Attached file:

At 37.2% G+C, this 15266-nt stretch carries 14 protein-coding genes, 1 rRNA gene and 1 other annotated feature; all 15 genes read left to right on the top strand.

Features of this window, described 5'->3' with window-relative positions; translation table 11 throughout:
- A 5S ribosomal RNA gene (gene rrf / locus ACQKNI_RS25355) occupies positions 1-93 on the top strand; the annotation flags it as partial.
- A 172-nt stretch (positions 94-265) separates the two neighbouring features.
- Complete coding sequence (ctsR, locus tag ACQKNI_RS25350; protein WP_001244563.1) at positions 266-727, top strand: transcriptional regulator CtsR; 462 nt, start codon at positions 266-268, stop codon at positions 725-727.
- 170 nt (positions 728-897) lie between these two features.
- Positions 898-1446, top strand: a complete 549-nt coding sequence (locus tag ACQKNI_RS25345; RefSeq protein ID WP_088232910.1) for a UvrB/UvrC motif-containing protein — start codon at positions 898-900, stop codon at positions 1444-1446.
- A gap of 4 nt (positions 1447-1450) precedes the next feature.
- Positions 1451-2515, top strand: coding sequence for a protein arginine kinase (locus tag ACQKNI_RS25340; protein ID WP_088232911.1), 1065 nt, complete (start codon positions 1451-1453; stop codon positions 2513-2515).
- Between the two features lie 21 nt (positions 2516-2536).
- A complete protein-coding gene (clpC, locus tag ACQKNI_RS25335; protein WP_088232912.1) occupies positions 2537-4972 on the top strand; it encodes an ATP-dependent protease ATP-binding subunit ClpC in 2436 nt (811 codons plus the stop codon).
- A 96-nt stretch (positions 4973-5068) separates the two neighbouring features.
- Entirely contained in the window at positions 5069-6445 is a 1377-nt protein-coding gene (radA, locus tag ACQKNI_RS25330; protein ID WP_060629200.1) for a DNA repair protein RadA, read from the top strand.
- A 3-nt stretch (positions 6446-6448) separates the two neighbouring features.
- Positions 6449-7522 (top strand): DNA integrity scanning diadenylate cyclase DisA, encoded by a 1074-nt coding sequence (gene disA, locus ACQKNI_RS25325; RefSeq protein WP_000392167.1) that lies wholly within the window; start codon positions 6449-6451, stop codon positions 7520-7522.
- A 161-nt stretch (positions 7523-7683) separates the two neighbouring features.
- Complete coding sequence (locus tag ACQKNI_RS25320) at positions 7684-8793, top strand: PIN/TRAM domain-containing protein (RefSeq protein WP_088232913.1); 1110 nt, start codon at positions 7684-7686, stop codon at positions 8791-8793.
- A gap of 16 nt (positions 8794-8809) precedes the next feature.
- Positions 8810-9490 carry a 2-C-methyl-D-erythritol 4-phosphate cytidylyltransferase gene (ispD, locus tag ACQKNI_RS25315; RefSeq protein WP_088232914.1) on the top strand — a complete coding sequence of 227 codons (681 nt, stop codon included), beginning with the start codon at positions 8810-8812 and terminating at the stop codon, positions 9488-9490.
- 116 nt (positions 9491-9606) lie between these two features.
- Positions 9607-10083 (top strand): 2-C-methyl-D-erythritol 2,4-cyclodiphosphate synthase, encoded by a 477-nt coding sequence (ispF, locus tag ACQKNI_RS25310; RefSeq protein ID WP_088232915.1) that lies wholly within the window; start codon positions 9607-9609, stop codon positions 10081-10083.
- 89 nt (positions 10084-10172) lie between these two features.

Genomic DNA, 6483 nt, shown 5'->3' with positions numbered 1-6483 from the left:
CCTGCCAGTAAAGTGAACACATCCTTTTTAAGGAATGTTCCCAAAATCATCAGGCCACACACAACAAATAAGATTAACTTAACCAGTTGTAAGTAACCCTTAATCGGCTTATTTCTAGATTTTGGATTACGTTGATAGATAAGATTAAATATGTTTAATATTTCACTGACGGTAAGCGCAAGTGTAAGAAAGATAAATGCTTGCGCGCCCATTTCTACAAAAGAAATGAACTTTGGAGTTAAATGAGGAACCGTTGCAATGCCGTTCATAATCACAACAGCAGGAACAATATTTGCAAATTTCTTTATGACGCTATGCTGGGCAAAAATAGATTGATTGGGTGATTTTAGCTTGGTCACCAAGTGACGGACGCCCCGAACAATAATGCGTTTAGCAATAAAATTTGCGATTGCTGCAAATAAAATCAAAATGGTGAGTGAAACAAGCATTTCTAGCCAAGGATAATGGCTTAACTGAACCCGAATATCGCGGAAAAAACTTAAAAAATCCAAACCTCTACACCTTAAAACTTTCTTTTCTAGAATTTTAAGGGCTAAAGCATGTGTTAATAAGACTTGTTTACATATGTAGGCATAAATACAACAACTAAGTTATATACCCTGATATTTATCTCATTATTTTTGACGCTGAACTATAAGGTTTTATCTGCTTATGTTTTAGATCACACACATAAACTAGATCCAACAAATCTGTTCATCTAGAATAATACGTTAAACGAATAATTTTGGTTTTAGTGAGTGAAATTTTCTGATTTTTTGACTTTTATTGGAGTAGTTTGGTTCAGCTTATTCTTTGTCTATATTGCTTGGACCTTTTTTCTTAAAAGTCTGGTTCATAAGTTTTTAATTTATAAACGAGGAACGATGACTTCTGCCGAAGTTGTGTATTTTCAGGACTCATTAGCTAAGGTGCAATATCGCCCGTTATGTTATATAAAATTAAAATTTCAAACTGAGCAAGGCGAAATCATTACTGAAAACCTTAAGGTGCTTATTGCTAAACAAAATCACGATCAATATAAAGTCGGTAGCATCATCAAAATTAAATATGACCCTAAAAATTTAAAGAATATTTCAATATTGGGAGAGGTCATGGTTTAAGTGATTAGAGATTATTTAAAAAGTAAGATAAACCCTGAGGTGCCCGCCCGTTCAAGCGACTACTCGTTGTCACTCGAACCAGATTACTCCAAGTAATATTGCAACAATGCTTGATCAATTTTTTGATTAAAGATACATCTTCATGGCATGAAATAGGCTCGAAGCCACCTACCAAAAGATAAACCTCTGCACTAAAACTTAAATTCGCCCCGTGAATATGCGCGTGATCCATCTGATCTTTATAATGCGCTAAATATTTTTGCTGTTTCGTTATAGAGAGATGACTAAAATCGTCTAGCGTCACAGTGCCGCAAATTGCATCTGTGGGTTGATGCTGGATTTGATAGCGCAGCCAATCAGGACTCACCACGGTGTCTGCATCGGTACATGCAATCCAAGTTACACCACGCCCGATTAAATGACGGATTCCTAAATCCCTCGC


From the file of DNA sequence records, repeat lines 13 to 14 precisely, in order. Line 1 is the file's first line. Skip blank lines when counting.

- Entirely contained in the window at positions 5069-6445 is a 1377-nt protein-coding gene (radA, locus tag ACQKNI_RS25330; protein ID WP_060629200.1) for a DNA repair protein RadA, read from the top strand.
- A 3-nt stretch (positions 6446-6448) separates the two neighbouring features.